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Our moral siestas

Maria Isabel Garcia
[Science Solitaire] An experiment shows people are more likely to do good deeds in the morning

Is there a time of day when we are more likely to do the right thing? 

Most of us take it for granted that we are equally open to weighing things all day long especially when it involves a check with our moral compass. Many experiments over the years have shown that we do get psychologically tired, i.e., we have a limited reserve of self-control.

There are many things that require self-control and choosing to do good is one of them. It would seem that while good acts abound, they generally could not be relied on to overflow limitless from one person all the time.

Now comes an experiment that seems to show which time of day we are likely to do good. And that is in the morning.

The experiment was cleverly designed. It involved participants counting dots on the right or left of the screen. They were not given money for counting correctly but rather if they claimed that the right screen contained more dots. In fact, they were paid so much more if they reported more dots on the right screen regardless of whether that was true or not.

Obviously, this was the window where they could cheat. And as it turned out, cheating was more likely to occur in the afternoon. Further probes showed that online, people are more likely to lie in the afternoon than in the morning when sending messages to a partner or in reporting the results of a number problem. 

This has implications when it comes to ethical decisions that we make every day. In particular, it applies if you have a job that requires this kind of active engagement with one’s moral compass all day long in making decisions or guiding others along, such as being a judge, a teacher, a politician, a social worker, among them.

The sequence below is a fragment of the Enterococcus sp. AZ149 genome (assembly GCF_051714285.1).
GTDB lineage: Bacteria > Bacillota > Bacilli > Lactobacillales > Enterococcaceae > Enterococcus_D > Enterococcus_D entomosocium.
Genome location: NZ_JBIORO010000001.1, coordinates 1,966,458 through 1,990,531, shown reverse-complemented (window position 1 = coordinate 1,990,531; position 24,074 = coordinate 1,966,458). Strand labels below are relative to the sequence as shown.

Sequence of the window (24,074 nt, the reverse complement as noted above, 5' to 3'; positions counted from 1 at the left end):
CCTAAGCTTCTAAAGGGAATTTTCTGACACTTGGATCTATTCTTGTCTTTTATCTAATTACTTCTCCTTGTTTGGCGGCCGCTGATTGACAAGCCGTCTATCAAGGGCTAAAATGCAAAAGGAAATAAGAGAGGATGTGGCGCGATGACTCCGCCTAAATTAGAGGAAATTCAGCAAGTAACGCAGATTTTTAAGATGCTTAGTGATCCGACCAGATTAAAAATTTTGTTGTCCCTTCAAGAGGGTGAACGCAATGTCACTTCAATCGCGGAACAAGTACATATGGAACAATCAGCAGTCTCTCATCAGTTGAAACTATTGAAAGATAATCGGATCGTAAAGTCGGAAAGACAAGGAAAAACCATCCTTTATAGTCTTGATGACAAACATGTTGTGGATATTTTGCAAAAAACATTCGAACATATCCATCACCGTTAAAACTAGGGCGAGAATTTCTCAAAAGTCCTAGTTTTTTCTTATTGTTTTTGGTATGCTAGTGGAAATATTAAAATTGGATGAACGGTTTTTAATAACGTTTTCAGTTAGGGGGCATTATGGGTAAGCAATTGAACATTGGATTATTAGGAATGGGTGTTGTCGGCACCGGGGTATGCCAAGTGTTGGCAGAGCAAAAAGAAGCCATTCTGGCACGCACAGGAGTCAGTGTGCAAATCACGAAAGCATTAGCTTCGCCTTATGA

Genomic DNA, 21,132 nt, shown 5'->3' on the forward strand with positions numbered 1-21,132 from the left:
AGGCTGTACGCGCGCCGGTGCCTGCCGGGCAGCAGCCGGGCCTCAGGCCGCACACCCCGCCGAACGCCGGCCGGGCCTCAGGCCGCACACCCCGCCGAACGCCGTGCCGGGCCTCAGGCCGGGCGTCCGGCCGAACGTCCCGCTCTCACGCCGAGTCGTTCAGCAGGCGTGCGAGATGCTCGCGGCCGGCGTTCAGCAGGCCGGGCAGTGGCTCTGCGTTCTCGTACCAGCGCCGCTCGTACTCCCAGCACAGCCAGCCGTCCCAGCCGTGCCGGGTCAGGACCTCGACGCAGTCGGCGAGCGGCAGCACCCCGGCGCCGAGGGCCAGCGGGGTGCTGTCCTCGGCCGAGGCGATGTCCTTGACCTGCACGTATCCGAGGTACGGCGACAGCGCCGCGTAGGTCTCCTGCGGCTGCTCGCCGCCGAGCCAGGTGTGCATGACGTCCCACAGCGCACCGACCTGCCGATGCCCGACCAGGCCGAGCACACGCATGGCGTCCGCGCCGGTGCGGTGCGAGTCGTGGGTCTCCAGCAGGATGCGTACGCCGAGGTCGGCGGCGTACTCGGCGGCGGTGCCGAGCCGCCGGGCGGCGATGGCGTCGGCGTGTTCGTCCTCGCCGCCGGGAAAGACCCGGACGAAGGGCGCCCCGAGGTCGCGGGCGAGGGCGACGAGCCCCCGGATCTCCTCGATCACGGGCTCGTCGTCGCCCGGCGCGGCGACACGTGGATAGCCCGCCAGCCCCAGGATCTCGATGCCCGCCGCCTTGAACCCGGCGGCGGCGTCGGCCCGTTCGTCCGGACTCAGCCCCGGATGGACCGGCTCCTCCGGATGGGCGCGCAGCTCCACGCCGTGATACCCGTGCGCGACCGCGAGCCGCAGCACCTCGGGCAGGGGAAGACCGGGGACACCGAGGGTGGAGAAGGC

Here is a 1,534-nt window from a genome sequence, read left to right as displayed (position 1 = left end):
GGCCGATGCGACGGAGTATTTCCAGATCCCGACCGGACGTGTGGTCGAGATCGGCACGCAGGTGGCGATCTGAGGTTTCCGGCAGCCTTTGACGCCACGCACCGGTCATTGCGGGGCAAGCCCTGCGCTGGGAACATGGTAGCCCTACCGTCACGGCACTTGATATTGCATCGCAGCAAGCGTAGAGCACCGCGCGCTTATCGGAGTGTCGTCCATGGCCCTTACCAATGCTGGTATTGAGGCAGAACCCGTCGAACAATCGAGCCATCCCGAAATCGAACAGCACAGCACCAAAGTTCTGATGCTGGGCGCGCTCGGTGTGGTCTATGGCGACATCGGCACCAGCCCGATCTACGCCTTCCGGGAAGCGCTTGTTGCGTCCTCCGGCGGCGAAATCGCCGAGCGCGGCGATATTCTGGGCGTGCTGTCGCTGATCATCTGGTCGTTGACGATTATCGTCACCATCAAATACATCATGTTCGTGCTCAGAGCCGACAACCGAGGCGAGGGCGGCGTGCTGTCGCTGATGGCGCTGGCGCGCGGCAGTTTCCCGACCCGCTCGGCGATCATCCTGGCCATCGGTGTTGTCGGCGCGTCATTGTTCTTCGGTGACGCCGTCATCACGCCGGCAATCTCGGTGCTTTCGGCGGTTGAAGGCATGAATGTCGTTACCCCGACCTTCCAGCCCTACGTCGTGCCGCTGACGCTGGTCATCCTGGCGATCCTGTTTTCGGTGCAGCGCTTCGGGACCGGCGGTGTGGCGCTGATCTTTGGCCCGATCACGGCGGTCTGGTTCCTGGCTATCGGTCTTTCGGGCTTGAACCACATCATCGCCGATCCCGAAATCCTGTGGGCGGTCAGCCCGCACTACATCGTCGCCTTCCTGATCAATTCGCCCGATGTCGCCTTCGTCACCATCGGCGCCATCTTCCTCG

This is quite a serious thing. We are, so to speak, sleeping on the job! It would be extremely lame if war would ensue because the decisions that led to it were all forced to be made late in the day. In fact, I wonder how many of the violent conflicts in human history could have been mitigated or avoided had the decisions that led to their outbreak been made early in the day?

And for our own present systems, should we just have trials in the mornings? Now, what would happen to our already backlogged courts if they were to operate only in the mornings? Shall we do fundraising for charities only in the mornings? What else can we do to override the “afternoon sickness” of our moral selves? 

As far as I have looked, I have not yet found the answer in science. Should we invoke other forms of motivation or inspiration, other than feeling good about doing the right thing, to keep ourselves from taking a moral siesta?

For believers, is it prayer, more prayer? For the non-believers, is it art in the way it refreshes the perspectives we have on the human condition? 

I personally found so much inspiration in philosopher Alain de Botton’s talk on art as therapy. He said art “serves the need of our psyche” – the balancing of our many selves, the knowledge that we are not alone, the feelings of inadequacy. He says that art, when framed that way, speaks to us in those ways and more; and I agree with him. 

Since art and creativity are everywhere, maybe we should consciously engage them. That way, we could see if the span of our ethical selves, interspersed with experiencing art in various forms – music, visual art, dance, among others – would stretch our moral fiber, regardless of the hands of the clock. –

Maria Isabel Garcia is a science writer. She has written two books, Science Solitaire and Twenty One Grams of Spirit and Seven Ounces of Desire. Her column appears every Friday and you can reach her at

Sleeping man image from Shutterstock

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